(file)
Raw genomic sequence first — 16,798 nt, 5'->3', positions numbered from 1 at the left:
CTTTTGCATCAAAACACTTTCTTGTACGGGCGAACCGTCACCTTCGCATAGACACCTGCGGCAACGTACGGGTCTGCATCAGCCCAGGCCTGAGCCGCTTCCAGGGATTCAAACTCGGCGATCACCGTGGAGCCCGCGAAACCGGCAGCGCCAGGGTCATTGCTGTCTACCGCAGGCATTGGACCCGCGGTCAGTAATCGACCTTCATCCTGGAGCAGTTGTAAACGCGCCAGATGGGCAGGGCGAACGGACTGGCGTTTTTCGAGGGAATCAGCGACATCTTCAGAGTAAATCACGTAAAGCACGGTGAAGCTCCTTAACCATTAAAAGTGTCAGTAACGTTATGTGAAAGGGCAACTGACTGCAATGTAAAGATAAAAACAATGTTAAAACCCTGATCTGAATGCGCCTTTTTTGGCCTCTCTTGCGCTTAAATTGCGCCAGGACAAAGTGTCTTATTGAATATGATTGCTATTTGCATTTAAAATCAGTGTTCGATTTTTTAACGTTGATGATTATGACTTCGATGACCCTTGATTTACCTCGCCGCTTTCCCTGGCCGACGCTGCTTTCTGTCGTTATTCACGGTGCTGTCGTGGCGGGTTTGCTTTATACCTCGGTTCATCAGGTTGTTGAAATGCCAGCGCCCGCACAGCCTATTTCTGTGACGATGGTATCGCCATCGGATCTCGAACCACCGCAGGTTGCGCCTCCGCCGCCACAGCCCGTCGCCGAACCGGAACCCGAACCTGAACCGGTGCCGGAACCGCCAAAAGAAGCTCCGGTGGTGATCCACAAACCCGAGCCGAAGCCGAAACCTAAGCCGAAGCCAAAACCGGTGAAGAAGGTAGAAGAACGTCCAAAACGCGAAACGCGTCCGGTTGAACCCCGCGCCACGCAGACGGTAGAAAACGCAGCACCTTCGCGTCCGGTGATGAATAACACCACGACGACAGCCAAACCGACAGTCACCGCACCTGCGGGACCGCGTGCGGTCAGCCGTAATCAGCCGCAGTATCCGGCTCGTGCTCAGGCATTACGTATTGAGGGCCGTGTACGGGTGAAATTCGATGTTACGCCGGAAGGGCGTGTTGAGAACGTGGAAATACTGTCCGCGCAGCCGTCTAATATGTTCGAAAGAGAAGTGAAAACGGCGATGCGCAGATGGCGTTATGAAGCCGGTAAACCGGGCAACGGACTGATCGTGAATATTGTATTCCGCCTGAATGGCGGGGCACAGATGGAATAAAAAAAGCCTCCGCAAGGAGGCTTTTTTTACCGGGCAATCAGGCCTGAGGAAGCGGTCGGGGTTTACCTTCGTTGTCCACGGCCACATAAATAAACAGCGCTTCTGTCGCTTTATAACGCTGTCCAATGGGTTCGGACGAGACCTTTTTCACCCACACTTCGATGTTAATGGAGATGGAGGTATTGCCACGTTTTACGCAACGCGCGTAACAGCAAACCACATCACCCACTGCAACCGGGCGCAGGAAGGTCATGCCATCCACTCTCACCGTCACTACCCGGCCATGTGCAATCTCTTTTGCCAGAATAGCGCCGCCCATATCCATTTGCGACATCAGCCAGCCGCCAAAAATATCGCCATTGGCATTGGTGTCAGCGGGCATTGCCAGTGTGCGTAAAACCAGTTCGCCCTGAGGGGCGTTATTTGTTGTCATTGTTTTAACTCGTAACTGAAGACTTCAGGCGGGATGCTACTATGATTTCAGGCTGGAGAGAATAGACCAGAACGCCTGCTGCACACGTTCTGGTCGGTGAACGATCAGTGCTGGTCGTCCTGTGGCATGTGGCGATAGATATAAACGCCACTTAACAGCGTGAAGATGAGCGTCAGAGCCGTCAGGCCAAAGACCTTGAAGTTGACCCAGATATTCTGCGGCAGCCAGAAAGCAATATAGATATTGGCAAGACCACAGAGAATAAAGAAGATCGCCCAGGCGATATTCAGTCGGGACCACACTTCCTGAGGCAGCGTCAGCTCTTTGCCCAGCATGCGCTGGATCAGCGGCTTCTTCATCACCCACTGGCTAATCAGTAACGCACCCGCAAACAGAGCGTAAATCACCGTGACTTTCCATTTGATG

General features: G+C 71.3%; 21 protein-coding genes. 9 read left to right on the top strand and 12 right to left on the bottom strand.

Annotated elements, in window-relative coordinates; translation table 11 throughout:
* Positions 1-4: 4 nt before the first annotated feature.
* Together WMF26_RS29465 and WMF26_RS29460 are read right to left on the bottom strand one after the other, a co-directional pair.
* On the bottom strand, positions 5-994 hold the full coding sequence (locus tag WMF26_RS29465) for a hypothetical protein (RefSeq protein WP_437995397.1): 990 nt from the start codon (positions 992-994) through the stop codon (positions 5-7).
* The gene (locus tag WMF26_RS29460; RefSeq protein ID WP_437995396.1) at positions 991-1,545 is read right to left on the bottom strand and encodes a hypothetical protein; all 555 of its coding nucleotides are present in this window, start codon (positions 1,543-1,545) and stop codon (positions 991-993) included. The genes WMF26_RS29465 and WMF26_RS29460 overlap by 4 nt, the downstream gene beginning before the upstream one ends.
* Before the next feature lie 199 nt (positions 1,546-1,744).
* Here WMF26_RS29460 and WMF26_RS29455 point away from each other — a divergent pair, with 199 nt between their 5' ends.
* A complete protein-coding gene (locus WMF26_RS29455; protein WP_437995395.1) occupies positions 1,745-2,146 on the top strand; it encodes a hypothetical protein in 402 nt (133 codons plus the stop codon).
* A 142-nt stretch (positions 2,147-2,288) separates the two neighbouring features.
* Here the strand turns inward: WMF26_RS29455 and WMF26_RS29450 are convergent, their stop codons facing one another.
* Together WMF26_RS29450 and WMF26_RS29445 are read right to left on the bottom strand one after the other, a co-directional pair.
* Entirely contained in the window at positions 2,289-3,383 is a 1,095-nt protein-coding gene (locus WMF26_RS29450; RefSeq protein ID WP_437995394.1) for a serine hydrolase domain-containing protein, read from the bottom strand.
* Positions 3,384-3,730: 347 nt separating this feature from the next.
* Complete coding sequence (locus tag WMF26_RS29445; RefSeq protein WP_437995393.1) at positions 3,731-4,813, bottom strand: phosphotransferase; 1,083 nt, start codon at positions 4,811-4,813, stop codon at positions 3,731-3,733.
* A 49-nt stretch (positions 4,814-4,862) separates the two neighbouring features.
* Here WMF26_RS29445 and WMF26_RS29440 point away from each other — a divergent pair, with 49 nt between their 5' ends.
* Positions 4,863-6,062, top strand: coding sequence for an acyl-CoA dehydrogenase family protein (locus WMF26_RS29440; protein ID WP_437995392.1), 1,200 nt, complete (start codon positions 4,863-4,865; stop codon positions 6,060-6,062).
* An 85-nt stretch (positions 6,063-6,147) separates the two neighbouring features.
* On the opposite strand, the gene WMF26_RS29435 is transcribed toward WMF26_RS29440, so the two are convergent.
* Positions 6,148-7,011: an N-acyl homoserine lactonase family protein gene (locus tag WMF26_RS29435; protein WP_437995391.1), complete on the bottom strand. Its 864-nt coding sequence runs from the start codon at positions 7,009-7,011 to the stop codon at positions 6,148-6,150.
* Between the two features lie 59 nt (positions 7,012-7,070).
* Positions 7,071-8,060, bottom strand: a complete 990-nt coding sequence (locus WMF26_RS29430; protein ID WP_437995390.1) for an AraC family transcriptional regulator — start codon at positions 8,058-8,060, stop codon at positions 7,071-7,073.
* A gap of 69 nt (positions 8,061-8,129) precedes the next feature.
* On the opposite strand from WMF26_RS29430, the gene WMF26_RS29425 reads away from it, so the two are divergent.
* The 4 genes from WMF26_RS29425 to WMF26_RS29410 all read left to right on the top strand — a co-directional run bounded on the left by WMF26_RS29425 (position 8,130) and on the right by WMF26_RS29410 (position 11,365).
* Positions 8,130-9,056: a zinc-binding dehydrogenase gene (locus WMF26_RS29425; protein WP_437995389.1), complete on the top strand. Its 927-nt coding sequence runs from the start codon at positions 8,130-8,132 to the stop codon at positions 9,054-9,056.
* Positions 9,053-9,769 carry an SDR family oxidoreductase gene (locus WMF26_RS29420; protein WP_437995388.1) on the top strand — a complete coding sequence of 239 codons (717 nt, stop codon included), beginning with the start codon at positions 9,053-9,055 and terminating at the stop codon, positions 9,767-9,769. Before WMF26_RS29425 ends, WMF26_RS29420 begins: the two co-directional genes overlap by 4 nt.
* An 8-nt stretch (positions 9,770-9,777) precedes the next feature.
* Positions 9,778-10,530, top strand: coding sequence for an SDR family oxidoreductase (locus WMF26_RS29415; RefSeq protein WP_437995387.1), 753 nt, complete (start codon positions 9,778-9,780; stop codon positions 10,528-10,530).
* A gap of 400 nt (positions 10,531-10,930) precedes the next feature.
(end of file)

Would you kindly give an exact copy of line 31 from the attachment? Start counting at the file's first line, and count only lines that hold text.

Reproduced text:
* An 8-nt stretch (positions 9,770-9,777) precedes the next feature.